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[Listen to an audio version of this blog entry here.]

‘Stop comparing covid-19 to the flu. It’s much worse than that.’ So goes the retort from those who view the coronavirus pandemic as a significant threat to much of humanity, responding to those who say it has been over-hyped and disingenuously documented as the chief cause of death in many cases.

People wait for their covid-19 vaccine at a temporary centre in the north of Bogotá, Colombia.

To have a covid-19 shot or not, this is the question.

The truth is out there
Depending on which side one lies — that’s one’s position in this context, not, um, “untruths” — “evidence” and “experts” can be sourced to “prove” one’s argument.

Basically, if one believes that covid is very serious indeed, then opposing views are dismissed as mere conspiracy theories. It doesn’t matter if the experts quoted by those ‘crazy conspiracists’ had previously been respected professionals. That they are now against the mainstream — or at least those dictating policy — means they’re pursuing a particular agenda or they’re simply wrong.

Conversely, should one think that this pandemic has been blown out of all proportion, then those on the other side are seen as naïve, completely consumed by the irrational fear and panic being promulgated.

The natural position for a journalist or analyst should be scepticism. Just because something comes with the official seal of a government or international body (read the World Health Organisation here), it doesn’t automatically mean that it is unquestionable. Prepare yourselves for this, but such authorities don’t always get things right or tell the truth, whether that’s done innocently, ignorantly, insidiously or otherwise.

Alas, as much as one might like to follow the X-Files mantra of ‘trust no one’, in today’s highly interconnected, interdependent world, we can’t independently check and verify everything every time.

On a very minor level, I trust the staff at the panaderías I frequent to prepare my perico (coffee with milk) and bake los panes de chicharróna hygienically. When travelling on an aeroplane — remember those days? — we place confidence in the engineers et al. who built the craft and the pilots flying it to get us to our destination safely.

‘It’s understandable and should be acceptable that some people don’t want a covid vaccine. Yet what we’re seeing is a global plan to ensure such folk are discriminated against. .’

With that in mind, during this pandemic where we have a number of competing narratives doing the rounds and a lack of consensus in the scientific community, about the best one can do is observe one’s immediate environment and act accordingly.

Personally, I was in close contact with two people who a day or two later got quite sick from covid-19, one older than me, one younger. They weren’t hospitalised but it did hit them badly enough. That’s two people I know — there’s a good chance I’ve been in contact with others who also came down with the infection of which I’m not aware.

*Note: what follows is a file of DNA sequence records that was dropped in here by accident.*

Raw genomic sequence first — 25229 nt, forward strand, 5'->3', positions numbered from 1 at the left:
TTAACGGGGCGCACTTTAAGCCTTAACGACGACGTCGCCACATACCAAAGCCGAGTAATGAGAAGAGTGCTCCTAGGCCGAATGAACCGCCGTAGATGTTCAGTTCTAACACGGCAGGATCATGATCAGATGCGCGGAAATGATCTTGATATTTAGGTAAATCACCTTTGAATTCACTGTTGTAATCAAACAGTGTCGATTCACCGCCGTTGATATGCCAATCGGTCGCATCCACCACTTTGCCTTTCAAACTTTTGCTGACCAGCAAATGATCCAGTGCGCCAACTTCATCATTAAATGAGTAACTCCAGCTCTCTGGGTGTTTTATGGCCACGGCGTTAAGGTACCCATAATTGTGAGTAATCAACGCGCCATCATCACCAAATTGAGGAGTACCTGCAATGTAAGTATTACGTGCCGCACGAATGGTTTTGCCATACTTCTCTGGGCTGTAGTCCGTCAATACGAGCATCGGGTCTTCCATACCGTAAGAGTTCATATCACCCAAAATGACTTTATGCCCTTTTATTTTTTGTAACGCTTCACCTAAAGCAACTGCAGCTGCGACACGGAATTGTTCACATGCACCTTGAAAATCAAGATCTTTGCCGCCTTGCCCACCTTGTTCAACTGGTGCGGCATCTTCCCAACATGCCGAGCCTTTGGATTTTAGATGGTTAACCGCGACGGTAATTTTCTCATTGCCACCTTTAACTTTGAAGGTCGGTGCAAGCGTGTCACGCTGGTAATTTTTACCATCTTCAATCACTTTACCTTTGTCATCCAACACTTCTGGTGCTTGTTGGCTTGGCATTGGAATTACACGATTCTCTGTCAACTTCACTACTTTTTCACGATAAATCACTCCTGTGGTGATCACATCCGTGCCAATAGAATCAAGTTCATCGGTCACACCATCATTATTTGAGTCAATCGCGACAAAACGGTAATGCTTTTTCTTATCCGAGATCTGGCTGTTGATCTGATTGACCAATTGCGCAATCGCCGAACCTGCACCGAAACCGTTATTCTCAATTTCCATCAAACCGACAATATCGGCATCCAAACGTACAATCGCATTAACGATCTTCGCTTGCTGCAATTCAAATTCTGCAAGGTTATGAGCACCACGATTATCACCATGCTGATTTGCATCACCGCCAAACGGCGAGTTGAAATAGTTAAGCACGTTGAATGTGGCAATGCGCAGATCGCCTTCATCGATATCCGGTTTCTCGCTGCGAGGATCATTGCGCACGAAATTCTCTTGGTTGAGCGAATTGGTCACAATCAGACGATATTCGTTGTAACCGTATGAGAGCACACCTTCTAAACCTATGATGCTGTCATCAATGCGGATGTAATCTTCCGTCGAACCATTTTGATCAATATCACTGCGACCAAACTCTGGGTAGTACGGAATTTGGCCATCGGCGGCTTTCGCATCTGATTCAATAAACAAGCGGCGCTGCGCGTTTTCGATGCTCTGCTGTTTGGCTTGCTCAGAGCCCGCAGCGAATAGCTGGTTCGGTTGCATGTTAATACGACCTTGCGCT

Considering the supposedly highly infectious nature of covid, I’ve either been quite lucky and just haven’t taken in enough of a viral load or I have some sort of immunity already.

A vexed vaccine
This then makes me question why I should be forced to take a vaccine against something that, it seems, doesn’t affect me that much.

OK, you might say there’s no compulsion to take the vaccine. In theory, yes. But one looks set to be at a distinct disadvantage in many walks of life without having proof of covid inoculation, international travel being the obvious one. Effectively, without being vaccinated I am currently banned from visiting my family in Ireland.

To this end, it irked me enormously to hear the UK Conservative MP, former Secretary of State for International Trade, Dr Liam Fox, whilst calling for restrictions to be eased, argue that those who don’t get the vaccine shouldn’t expect the same access to travel and other public events as those with the jab.

Speaking on Spectator TV, he said, ‘People who don’t get their immunisation can’t expect, for example, to have the same international travel as people who do get it. That’s always been the case. If, for example, you decide you didn’t want to get a yellow fever jab you couldn’t go to certain countries in Africa. So the principle is no different than before.’

However, Dr Fox, it actually is rather different. Or at least should be viewed differently if people were thinking straight.

Unlike yellow fever, we know that covid-19 is quite a discriminatory infection. Many of us have little to fear from it and some of us, as mentioned above, may already have naturally acquired immunity. Also, yellow fever’s death rate is substantially higher than that of covid-19.

Thus, it’s understandable and should be acceptable that some people don’t want a covid vaccine. Yet what we’re seeing is a global plan to ensure such folk are discriminated against.

Throughout the pandemic we have seen how rather than unite to tackle a common problem, humanity has been deeply divided, be it in relation to lockdowns, mask-wearing or, now, the vaccine.

With such entrenched positions, the covid wars are set to last for some time to come.
Listen to Wrong Way’s Colombia Cast podcast here.

Facebook: Wrong Way Corrigan — The Blog & IQuiz “The Bogotá Pub Quiz”.

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La vida en Colombia desde la perspectiva de un periodista y locutor irlandés, quien ha vivido en el país desde 2011. El blog explora temas sociales y culturales, interacción con los nativos, viajes, actualidades y mucho más. Escucha su podcast acá: https://anchor.fm/brendan-corrigan.

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